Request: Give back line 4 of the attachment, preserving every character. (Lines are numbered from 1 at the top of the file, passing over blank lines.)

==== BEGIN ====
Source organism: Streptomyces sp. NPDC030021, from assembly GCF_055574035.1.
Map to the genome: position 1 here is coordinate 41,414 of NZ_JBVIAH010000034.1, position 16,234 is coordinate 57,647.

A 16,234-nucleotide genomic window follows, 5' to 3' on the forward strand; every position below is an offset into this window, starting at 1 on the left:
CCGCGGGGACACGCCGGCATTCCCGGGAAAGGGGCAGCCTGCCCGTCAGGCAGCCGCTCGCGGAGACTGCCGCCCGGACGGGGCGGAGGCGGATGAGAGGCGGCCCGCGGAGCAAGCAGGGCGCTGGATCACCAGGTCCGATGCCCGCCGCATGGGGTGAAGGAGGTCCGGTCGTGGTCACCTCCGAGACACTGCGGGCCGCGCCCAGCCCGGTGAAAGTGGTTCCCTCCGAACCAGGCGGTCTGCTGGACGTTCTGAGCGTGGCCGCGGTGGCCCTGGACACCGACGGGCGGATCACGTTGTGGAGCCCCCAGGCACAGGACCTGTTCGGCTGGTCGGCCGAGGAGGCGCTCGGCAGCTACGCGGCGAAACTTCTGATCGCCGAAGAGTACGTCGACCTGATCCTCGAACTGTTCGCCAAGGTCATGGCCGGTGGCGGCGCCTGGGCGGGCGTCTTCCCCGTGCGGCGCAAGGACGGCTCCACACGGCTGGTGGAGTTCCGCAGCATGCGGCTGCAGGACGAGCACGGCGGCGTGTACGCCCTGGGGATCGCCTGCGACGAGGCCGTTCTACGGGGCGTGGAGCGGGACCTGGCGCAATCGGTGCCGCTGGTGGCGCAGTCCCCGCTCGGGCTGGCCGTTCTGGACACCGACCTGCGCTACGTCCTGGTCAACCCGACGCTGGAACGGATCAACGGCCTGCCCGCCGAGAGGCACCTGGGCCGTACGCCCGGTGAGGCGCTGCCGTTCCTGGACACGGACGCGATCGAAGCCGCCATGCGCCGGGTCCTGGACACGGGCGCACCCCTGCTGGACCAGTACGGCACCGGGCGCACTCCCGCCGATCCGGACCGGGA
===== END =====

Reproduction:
CCGCGGGGACACGCCGGCATTCCCGGGAAAGGGGCAGCCTGCCCGTCAGGCAGCCGCTCGCGGAGACTGCCGCCCGGACGGGGCGGAGGCGGATGAGAGGCGGCCCGCGGAGCAAGCAGGGCGCTGGATCACCAGGTCCGATGCCCGCCGCATGGGGTGAAGGAGGTCCGGTCGTGGTCACCTCCGAGACACTGCGGGCCGCGCCCAGCCCGGTGAAAGTGGTTCCCTCCGAACCAGGCGGTCTGCTGGACGTTCTGAGCGTGGCCGCGGTGGCCCTGGACACCGACGGGCGGATCACGTTGTGGAGCCCCCAGGCACAGGACCTGTTCGGCTGGTCGGCCGAGGAGGCGCTCGGCAGCTACGCGGCGAAACTTCTGATCGCCGAAGAGTACGTCGACCTGATCCTCGAACTGTTCGCCAAGGTCATGGCCGGTGGCGGCGCCTGGGCGGGCGTCTTCCCCGTGCGGCGCAAGGACGGCTCCACACGGCTGGTGGAGTTCCGCAGCATGCGGCTGCAGGACGAGCACGGCGGCGTGTACGCCCTGGGGATCGCCTGCGACGAGGCCGTTCTACGGGGCGTGGAGCGGGACCTGGCGCAATCGGTGCCGCTGGTGGCGCAGTCCCCGCTCGGGCTGGCCGTTCTGGACACCGACCTGCGCTACGTCCTGGTCAACCCGACGCTGGAACGGATCAACGGCCTGCCCGCCGAGAGGCACCTGGGCCGTACGCCCGGTGAGGCGCTGCCGTTCCTGGACACGGACGCGATCGAAGCCGCCATGCGCCGGGTCCTGGACACGGGCGCACCCCTGCTGGACCAGTACGGCACCGGGCGCACTCCCGCCGATCCGGACCGGGA